Losers Magazine (tm) Article No. 10 (10/6/95) by Carl E. Person

Politics, Big Business, Big Government, Big Media - It's All Part of One Big Economic Package

To understand why losers are economic losers in this nation's economy you should look to see who the winners are.

Persons who are successful in politics are winners, being able to live off the public with substantial perks, including high salaries (more than they could ordinarily earn elsewhere); lavish living (where everyone else is anxious to pick up the tax); expe nse accounts and slush funds without much accountability except by other politicians similarly situated; extraordinary power over people, business, and the economy; massive, continuing publicity and public exposure; persons of any desired sexual persuasio n; free hospitalization; liberal retirement programs even though they are voted out of office; inside tips to make investment of ill-gotten gains a sure thing; the ability to put persons into what euphemistically called jobs but are really high-paying pos itions in which the lack of qualifications may be the only objective qualification.

Politicians, as we see them above, grab money to maintain their political posts from big business in a variety of way, including Political Action Committee grants, contributions from the officers, directors and large shareholders of the businesses; and ev en from the taxpayer, through matching funds. Big business, in return, obtains perhaps $10,000 in return for every dollar spent. Something which the country should focus on when deciding whether the public or big business should fund election campaigns. A $10,000 campaign contribution can and does buy a vote to give a tax break worth $100,000,000 to a single big business or group of them, at a stratospheric rate of return of 10,000 to 1. Thus, the country's tax base and tax revenue is turned over to bi g business in a variety of ways by the legislators who receive just enough to enable them to retain their office and continue diverting funds to their benefactors.

The elected politicians have to build a base of persons under them who can be expected to assist the elected officials in a variety of political ways, and the best way to do that is to create government jobs for such persons, who quite frequently are unab le to gain or retain meaningful employment in the private sector. These non-elected government officials are the heads of the massive bureaucracy which enables big big to prosper and prevents small business from being competitive, because small business cannot afford to play the administrative game. For example, what small business can afford to put $100,000,000 into compliance with the bureaucratic demands of the agency which oversees the release of new drugs in the United States. Is it not possible t hat $1,000,000 would suffice instead of $100,000,000? It's only a question, and the answer might be somewhere between the two amounts.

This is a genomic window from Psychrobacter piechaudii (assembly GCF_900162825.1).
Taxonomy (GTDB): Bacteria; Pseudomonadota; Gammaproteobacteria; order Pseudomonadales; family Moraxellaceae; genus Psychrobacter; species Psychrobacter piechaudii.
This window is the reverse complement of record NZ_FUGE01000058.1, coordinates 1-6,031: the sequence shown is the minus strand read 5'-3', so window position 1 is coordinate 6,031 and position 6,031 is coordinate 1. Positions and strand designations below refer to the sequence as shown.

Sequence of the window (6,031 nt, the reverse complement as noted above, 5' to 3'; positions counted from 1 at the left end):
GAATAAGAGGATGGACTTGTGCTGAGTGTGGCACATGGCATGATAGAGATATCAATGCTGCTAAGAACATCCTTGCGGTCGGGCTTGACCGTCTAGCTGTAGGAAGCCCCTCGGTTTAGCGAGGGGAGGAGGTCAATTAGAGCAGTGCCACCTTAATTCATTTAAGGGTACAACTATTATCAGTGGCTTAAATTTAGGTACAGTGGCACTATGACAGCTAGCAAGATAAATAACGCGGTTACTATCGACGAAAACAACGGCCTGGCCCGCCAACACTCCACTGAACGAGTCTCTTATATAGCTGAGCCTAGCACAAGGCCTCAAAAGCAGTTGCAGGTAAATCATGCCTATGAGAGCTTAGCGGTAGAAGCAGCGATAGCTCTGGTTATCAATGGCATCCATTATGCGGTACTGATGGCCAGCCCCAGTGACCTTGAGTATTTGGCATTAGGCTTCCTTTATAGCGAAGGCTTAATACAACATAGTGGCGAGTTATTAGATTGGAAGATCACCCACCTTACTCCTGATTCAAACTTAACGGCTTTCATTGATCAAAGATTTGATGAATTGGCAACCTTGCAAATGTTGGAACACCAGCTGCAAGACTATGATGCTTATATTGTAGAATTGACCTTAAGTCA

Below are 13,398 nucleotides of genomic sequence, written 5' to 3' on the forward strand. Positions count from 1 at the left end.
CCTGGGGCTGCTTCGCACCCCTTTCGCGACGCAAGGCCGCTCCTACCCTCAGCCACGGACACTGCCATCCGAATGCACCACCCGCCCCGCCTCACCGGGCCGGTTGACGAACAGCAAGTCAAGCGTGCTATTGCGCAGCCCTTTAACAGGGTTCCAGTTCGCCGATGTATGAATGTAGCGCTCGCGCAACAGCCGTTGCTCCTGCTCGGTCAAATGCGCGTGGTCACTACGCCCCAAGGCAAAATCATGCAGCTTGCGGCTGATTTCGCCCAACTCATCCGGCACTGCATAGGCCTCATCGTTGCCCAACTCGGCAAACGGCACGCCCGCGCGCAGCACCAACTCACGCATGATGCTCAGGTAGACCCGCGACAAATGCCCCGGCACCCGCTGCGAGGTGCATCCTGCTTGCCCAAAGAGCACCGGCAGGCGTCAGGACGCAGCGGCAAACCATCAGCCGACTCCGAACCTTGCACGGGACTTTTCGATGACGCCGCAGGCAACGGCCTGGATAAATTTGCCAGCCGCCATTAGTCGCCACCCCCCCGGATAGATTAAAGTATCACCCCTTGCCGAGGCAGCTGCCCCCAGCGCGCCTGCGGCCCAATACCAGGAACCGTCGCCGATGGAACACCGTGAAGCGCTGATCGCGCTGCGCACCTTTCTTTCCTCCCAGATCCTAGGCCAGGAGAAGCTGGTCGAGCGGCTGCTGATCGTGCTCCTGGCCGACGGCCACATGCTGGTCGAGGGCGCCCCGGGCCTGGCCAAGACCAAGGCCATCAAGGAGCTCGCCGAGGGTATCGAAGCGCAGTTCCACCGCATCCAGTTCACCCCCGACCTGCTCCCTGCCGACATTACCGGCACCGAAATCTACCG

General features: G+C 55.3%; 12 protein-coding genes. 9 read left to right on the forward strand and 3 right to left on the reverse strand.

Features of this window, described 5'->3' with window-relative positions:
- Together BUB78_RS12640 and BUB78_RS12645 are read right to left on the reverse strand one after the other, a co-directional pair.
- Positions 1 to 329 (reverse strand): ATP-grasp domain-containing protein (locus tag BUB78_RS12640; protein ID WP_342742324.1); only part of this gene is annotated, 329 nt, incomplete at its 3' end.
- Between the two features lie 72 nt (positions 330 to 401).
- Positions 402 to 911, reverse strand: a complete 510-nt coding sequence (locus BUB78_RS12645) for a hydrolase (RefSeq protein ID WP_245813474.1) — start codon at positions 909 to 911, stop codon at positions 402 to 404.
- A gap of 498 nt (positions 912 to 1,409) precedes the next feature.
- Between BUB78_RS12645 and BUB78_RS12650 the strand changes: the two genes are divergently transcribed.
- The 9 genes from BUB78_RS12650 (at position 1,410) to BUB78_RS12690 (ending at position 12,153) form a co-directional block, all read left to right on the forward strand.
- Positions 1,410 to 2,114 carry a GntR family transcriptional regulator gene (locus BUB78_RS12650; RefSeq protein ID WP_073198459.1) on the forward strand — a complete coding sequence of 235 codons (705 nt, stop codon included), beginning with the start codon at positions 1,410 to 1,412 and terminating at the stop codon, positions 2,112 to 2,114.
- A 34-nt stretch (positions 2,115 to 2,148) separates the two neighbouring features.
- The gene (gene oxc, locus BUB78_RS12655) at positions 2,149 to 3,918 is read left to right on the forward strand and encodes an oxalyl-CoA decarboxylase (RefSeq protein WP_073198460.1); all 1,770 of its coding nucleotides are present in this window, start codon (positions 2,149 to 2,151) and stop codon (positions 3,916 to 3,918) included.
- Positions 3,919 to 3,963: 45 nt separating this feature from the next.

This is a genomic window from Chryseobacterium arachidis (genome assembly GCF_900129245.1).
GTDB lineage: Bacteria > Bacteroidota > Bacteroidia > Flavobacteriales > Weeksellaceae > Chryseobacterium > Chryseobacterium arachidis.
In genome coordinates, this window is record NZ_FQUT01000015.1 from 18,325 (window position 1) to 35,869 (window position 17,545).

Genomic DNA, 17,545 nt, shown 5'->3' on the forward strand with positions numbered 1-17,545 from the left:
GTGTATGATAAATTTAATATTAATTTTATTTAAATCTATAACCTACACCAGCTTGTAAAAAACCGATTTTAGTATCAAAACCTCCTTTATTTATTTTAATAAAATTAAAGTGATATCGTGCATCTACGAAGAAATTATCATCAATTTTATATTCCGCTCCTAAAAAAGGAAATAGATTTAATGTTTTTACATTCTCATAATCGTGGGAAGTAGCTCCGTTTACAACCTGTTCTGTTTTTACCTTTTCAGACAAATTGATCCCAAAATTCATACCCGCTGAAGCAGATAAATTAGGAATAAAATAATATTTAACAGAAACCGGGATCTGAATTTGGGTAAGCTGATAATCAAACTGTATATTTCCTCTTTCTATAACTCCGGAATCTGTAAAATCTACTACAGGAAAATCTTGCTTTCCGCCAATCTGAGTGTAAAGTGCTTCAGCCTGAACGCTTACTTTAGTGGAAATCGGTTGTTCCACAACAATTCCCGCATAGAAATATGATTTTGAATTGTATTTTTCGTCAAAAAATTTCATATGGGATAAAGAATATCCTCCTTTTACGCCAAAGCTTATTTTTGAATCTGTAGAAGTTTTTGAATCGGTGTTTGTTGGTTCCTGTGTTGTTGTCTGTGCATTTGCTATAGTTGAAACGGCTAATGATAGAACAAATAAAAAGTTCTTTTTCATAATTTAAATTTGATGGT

The public doesn't seek big government. Instead, it is put there by elected officials who seek power by commandeering a significant part of the economy upon which a power base of bureaucracy can be built, which adds to the power of a small group of Repre sentatives and Senators who are responsible for such agency and obtain campaign contributions from members of the regulated industry; agency operations create employment in some, many or all states, adding to the political clout of many of the Representat ives and Senators from such states; and the agency administrators are able to appoint friends and allies to high-paying agency jobs, with all the perks which taxpayers themselves usually cannot afford.